Finding accommodation in Paris: Part 2

 This is the Louvre. It's a pretty misleading photo to use for a blog on accommodation in Paris because I think they'd frown on your trying to live here (and can you imagine how much it'd cost you to heat this place?!)

This is the Louvre. It's a pretty misleading photo to use for a blog on accommodation in Paris because I think they'd frown on your trying to live here (and can you imagine how much it'd cost you to heat this place?!)

Earlier this month I started a new blog series about the ins and outs of finding an apartment in Paris. So far we've covered the different types of accommodation Paris has to offer, and this week we're going to look at the information you need to provide when you apply to live in a specific apartment. Please note that this is in no way 'official' information, it's just advice sourced from our experience (and that of our friends in Paris). 

Everything you're about to read was written by my friend and astronomy Post Doc Ricarda. She and her partner arrived in Paris not long after us, and they came up against the same set of problems. There's no real resource (that any of us could find, anyway!) that gives an in-depth account of all the hoops you have to jump to when you're an academic moving to Paris. So here it is! Ricarda is a spectacular astronomer, but I think she may also have missed her calling as a writer. Of course we want this resource to be free to everyone which is why I'm hosting it here on my blog, but if you find it helpful and you want to support us in any way, I'm sure Ricarda wouldn't say no to her own cluster or an immediate tenured position (here's her publication record). And if it's astronomically accurate jewellery you're after, I've got you sorted with my Becky, Queen of Frocks shop....

Over to you, Ricarda!


THE DOSSIER

To rent a flat in Paris requires what is called a “dossier”. This is essentially an application file put together to convince your future landlord that you are a respectable, reliable person who will not give them any trouble. In France, it is very difficult to evict tenants once they are in the flat and so landlords tend to be extra careful about who they rent to, especially in a market like Paris where there are usually plenty of applicants per flat.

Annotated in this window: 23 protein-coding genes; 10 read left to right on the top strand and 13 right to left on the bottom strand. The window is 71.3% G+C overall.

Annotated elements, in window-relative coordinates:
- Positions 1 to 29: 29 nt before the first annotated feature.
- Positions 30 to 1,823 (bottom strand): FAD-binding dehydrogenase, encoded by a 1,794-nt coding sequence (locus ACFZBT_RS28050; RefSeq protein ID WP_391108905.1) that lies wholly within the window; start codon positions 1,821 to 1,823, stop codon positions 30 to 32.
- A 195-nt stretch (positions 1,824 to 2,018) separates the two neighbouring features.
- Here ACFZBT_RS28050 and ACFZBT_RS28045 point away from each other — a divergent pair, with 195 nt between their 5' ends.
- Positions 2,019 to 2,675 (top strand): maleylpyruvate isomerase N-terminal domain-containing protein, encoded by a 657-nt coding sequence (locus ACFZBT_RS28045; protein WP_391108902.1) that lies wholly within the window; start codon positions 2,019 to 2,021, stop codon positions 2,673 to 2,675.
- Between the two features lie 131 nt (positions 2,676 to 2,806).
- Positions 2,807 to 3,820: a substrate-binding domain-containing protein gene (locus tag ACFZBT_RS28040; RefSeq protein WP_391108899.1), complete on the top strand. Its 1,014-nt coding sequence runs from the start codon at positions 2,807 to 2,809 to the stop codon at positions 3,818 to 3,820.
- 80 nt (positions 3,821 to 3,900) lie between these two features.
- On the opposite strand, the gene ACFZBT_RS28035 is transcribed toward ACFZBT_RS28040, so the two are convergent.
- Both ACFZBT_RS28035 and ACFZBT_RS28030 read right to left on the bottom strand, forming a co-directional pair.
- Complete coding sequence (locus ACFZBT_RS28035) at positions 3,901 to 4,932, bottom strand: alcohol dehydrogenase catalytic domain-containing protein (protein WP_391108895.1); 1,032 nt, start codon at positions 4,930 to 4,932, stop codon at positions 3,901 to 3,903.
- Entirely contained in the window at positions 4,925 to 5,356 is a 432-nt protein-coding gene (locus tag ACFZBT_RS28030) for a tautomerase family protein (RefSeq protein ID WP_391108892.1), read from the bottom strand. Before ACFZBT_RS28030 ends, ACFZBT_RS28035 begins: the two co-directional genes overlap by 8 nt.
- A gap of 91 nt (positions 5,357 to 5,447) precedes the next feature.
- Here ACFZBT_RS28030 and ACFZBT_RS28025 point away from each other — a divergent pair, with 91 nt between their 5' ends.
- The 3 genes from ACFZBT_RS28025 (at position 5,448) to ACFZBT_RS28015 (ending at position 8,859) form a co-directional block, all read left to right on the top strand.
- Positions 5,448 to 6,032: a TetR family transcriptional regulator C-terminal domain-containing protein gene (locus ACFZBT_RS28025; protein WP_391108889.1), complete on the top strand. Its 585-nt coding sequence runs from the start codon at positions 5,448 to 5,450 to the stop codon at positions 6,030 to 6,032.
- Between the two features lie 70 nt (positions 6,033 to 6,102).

The dossier needs to include copies of:

  1. Your work contract
  2. Your last 3 payslips (or however many you have already. The more the better)
  3. Receipts for your last 3 rent payments, if possible 
  4. A copy of your passport
  5. A copy of last year's tax statement
  6. Information on your “Garant"

Also useful to include are:

  1. The official piece of paper given to you by your bank with the information on your account number and such (in France that is called a “Releve d’Identite Bancaire”, or RIB. It is frequently requested whenever your bank information is needed).
  2. A certificate showing that you have renters insurance. Insurance makes you look responsible, and is in fact mandatory. Thankfully it is easy to get, as it is offered by pretty much any big insurer and cost on the order fo 10-20 € a month. 

It is worth spending a bit of time on your Dossier as it will be handed to potential landlords and will be a significant part of the impression you make. When putting mine together, I put a little summary on the cover stating our names, phone number, email address, current address and monthly joint income, as well as a letter giving a little background information on us (in French!), and a table of contents to make documents easier to find. Then just print a neat copy, staple it together and take it to viewings with you.

 
 This is the chateau at Fontainebleau. More unrealistic #housegoals.

This is the chateau at Fontainebleau. More unrealistic #housegoals.

 

THE “GARANT”